Raising Revenue to Fix the National Infrastructure Deficit

December 9, 2013

By Leslie Wollack

Oregon Congressman Earl Blumenauer recently introduced two proposals to provide a fix for the nation’s “infrastructure deficit” by raising additional revenue from drivers.  One proposal would increase the federal gas tax by fifteen cents over three years and index the gas tax to inflation.  The current 18.4 cents per gallon tax has not been raised since 1993.   

Joined by the U.S. Chamber of Commerce, AFL-CIO and representatives from the construction industry, Rep. Blumenauer introduced the Update, Promote, and Develop America’s Transportation Essentials (UPDATE) Act that would phase in the tax increase on gasoline and diesel fuel over three years.  

“Today, with inflation and increased fuel efficiency for vehicles, the average motorist is paying about half as much per mile as they did in 1993. It’s time for Congress to act,” said Blumenauer.  

Rep. Blumenauer noted that Congress has continued to shift $50 billion in funds from the Treasury to pay for transportation programs as gas tax receipts have fallen. “In order to maintain current funding in the following years, the Highway Trust Fund will need almost $15 billion a year in addition to current gas tax receipts. Continuing down the current path will mean a 30% drop in federal transportation spending by 2024. The UPDATE Act would raise around $170 billion over ten years.”

The second proposal from Rep. Blumenauer would expand a pilot program instituted in Oregon to let states experiment with charging drivers a fee for using the roadways – the so-called vehicle miles traveled (VMT) fee. The experiment in Oregon has proven successful and several other states are looking into it as well. However, the VMT proposal faces many challenges, including a House proposal last year that would have barred the U.S. Department of Transportation from spending federal funds to implement a vehicle miles traveled program.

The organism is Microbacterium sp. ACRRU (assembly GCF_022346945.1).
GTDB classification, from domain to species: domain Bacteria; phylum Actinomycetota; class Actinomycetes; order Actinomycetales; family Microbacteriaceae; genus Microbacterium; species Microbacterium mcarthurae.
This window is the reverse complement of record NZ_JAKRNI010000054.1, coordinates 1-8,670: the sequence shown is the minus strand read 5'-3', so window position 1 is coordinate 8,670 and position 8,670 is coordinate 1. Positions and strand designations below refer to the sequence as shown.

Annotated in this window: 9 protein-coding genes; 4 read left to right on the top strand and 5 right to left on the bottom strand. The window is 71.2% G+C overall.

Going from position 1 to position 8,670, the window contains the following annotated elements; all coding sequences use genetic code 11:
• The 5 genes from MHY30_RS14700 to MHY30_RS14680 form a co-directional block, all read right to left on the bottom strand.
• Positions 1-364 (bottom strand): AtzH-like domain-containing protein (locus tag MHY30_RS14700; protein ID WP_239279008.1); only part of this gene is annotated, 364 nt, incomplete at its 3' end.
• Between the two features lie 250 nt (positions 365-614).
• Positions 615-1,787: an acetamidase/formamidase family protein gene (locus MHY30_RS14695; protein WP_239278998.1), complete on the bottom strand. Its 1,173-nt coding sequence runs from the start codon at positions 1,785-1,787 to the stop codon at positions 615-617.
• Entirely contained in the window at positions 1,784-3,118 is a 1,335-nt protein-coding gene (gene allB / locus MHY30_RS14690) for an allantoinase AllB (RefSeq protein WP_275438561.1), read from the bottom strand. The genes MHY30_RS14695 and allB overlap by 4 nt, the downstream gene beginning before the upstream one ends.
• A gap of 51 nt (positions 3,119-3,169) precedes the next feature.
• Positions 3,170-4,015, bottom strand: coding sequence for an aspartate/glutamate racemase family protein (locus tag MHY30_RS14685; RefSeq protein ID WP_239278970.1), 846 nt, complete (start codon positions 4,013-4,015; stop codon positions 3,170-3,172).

According to the Congressional Budget Office, the U.S. would require over $100 billion over the next 10 years just to maintain current highway spending levels. House and Senate transportation leaders will face the transportation funding shortfall early in the new year, as they try to come up with a plan for the successor to the current federal transportation program, MAP-21, when it expires in September, 2014. 

States and local governments are not waiting for the federal government however; many have been raising their own transportation fees. Six states enacted legislation to raise transportation funds in 2013. Virginia instituted a wholesale percentage tax on petroleum products estimated to provide $3.4 billion over five years for transportation programs. 

Many local communities approved tax increases to support transportation this November at the ballot box.  Voters adopted a total of 21 measures in 12 states, from California to Maine to fund local transportation programs. With a success rate of 73 percent, voters across the country chose to increase a range of revenue-generating mechanisms, including sales, property and gas taxes to provide public transportation in their communities. Michigan voters supported property tax measures for public transportation and Orange County, N.C. approved a half-cent sales tax for transit. Voters in Michigan, Ohio and Maine also rejected efforts to eliminate local transit service.